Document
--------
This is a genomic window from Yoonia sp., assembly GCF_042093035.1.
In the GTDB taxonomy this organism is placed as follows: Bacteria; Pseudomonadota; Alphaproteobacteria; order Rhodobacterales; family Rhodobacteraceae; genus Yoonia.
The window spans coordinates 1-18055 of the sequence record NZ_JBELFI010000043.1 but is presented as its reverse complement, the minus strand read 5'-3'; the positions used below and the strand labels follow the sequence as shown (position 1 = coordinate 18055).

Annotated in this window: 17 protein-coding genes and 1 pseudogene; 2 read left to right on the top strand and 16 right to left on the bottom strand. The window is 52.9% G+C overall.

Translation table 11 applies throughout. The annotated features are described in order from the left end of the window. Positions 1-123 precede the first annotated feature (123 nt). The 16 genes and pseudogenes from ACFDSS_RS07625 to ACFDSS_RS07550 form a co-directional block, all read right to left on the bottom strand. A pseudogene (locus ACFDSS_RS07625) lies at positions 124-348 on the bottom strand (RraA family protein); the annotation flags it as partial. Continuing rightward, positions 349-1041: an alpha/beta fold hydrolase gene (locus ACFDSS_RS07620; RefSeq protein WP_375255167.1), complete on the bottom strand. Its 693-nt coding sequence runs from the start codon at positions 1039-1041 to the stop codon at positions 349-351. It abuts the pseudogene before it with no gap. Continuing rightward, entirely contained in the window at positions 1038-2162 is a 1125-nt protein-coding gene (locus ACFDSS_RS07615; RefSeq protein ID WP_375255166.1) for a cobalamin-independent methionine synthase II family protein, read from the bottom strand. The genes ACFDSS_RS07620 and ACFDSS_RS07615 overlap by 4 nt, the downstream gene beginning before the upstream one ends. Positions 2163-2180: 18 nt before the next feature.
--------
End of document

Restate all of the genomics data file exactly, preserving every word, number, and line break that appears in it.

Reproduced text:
This is a genomic window from Yoonia sp., assembly GCF_042093035.1.
In the GTDB taxonomy this organism is placed as follows: Bacteria; Pseudomonadota; Alphaproteobacteria; order Rhodobacterales; family Rhodobacteraceae; genus Yoonia.
The window spans coordinates 1-18055 of the sequence record NZ_JBELFI010000043.1 but is presented as its reverse complement, the minus strand read 5'-3'; the positions used below and the strand labels follow the sequence as shown (position 1 = coordinate 18055).

Annotated in this window: 17 protein-coding genes and 1 pseudogene; 2 read left to right on the top strand and 16 right to left on the bottom strand. The window is 52.9% G+C overall.

Translation table 11 applies throughout. The annotated features are described in order from the left end of the window. Positions 1-123 precede the first annotated feature (123 nt). The 16 genes and pseudogenes from ACFDSS_RS07625 to ACFDSS_RS07550 form a co-directional block, all read right to left on the bottom strand. A pseudogene (locus ACFDSS_RS07625) lies at positions 124-348 on the bottom strand (RraA family protein); the annotation flags it as partial. Continuing rightward, positions 349-1041: an alpha/beta fold hydrolase gene (locus ACFDSS_RS07620; RefSeq protein WP_375255167.1), complete on the bottom strand. Its 693-nt coding sequence runs from the start codon at positions 1039-1041 to the stop codon at positions 349-351. It abuts the pseudogene before it with no gap. Continuing rightward, entirely contained in the window at positions 1038-2162 is a 1125-nt protein-coding gene (locus ACFDSS_RS07615; RefSeq protein ID WP_375255166.1) for a cobalamin-independent methionine synthase II family protein, read from the bottom strand. The genes ACFDSS_RS07620 and ACFDSS_RS07615 overlap by 4 nt, the downstream gene beginning before the upstream one ends. Positions 2163-2180: 18 nt before the next feature.